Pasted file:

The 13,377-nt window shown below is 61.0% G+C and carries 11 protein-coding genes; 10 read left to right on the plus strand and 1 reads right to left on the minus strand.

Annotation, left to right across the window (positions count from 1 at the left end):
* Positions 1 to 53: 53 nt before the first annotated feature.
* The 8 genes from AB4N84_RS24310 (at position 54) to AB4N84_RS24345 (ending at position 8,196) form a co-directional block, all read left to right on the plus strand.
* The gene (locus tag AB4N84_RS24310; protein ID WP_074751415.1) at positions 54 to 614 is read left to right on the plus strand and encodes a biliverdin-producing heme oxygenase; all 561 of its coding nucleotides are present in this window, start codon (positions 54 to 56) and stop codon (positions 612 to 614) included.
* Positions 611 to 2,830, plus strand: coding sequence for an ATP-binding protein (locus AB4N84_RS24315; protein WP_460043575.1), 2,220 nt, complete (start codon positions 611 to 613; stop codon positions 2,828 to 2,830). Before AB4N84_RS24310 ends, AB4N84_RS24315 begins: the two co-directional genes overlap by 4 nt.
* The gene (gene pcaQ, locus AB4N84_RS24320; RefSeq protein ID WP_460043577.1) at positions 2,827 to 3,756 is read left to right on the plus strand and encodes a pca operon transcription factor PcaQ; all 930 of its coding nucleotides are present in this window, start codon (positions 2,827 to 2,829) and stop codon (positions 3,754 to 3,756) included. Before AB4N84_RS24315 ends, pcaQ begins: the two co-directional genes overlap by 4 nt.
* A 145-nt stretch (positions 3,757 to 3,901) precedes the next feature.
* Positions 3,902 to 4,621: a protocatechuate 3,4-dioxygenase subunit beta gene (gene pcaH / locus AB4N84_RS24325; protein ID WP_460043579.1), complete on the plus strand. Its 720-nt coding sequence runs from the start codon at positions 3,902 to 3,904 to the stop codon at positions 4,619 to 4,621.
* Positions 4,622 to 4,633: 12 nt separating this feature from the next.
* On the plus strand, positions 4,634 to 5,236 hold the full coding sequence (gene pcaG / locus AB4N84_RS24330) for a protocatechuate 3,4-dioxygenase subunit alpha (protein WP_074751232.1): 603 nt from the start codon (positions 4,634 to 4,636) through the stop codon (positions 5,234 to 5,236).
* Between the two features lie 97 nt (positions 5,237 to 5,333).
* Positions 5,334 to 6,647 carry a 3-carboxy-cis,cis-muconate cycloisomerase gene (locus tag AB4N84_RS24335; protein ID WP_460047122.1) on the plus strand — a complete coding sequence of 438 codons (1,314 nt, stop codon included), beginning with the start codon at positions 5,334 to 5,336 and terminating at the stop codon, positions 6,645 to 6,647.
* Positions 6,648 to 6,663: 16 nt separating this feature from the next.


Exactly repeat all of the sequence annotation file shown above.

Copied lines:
The 13,377-nt window shown below is 61.0% G+C and carries 11 protein-coding genes; 10 read left to right on the plus strand and 1 reads right to left on the minus strand.

Annotation, left to right across the window (positions count from 1 at the left end):
* Positions 1 to 53: 53 nt before the first annotated feature.
* The 8 genes from AB4N84_RS24310 (at position 54) to AB4N84_RS24345 (ending at position 8,196) form a co-directional block, all read left to right on the plus strand.
* The gene (locus tag AB4N84_RS24310; protein ID WP_074751415.1) at positions 54 to 614 is read left to right on the plus strand and encodes a biliverdin-producing heme oxygenase; all 561 of its coding nucleotides are present in this window, start codon (positions 54 to 56) and stop codon (positions 612 to 614) included.
* Positions 611 to 2,830, plus strand: coding sequence for an ATP-binding protein (locus AB4N84_RS24315; protein WP_460043575.1), 2,220 nt, complete (start codon positions 611 to 613; stop codon positions 2,828 to 2,830). Before AB4N84_RS24310 ends, AB4N84_RS24315 begins: the two co-directional genes overlap by 4 nt.
* The gene (gene pcaQ, locus AB4N84_RS24320; RefSeq protein ID WP_460043577.1) at positions 2,827 to 3,756 is read left to right on the plus strand and encodes a pca operon transcription factor PcaQ; all 930 of its coding nucleotides are present in this window, start codon (positions 2,827 to 2,829) and stop codon (positions 3,754 to 3,756) included. Before AB4N84_RS24315 ends, pcaQ begins: the two co-directional genes overlap by 4 nt.
* A 145-nt stretch (positions 3,757 to 3,901) precedes the next feature.
* Positions 3,902 to 4,621: a protocatechuate 3,4-dioxygenase subunit beta gene (gene pcaH / locus AB4N84_RS24325; protein ID WP_460043579.1), complete on the plus strand. Its 720-nt coding sequence runs from the start codon at positions 3,902 to 3,904 to the stop codon at positions 4,619 to 4,621.
* Positions 4,622 to 4,633: 12 nt separating this feature from the next.
* On the plus strand, positions 4,634 to 5,236 hold the full coding sequence (gene pcaG / locus AB4N84_RS24330) for a protocatechuate 3,4-dioxygenase subunit alpha (protein WP_074751232.1): 603 nt from the start codon (positions 4,634 to 4,636) through the stop codon (positions 5,234 to 5,236).
* Between the two features lie 97 nt (positions 5,237 to 5,333).
* Positions 5,334 to 6,647 carry a 3-carboxy-cis,cis-muconate cycloisomerase gene (locus tag AB4N84_RS24335; protein ID WP_460047122.1) on the plus strand — a complete coding sequence of 438 codons (1,314 nt, stop codon included), beginning with the start codon at positions 5,334 to 5,336 and terminating at the stop codon, positions 6,645 to 6,647.
* Positions 6,648 to 6,663: 16 nt separating this feature from the next.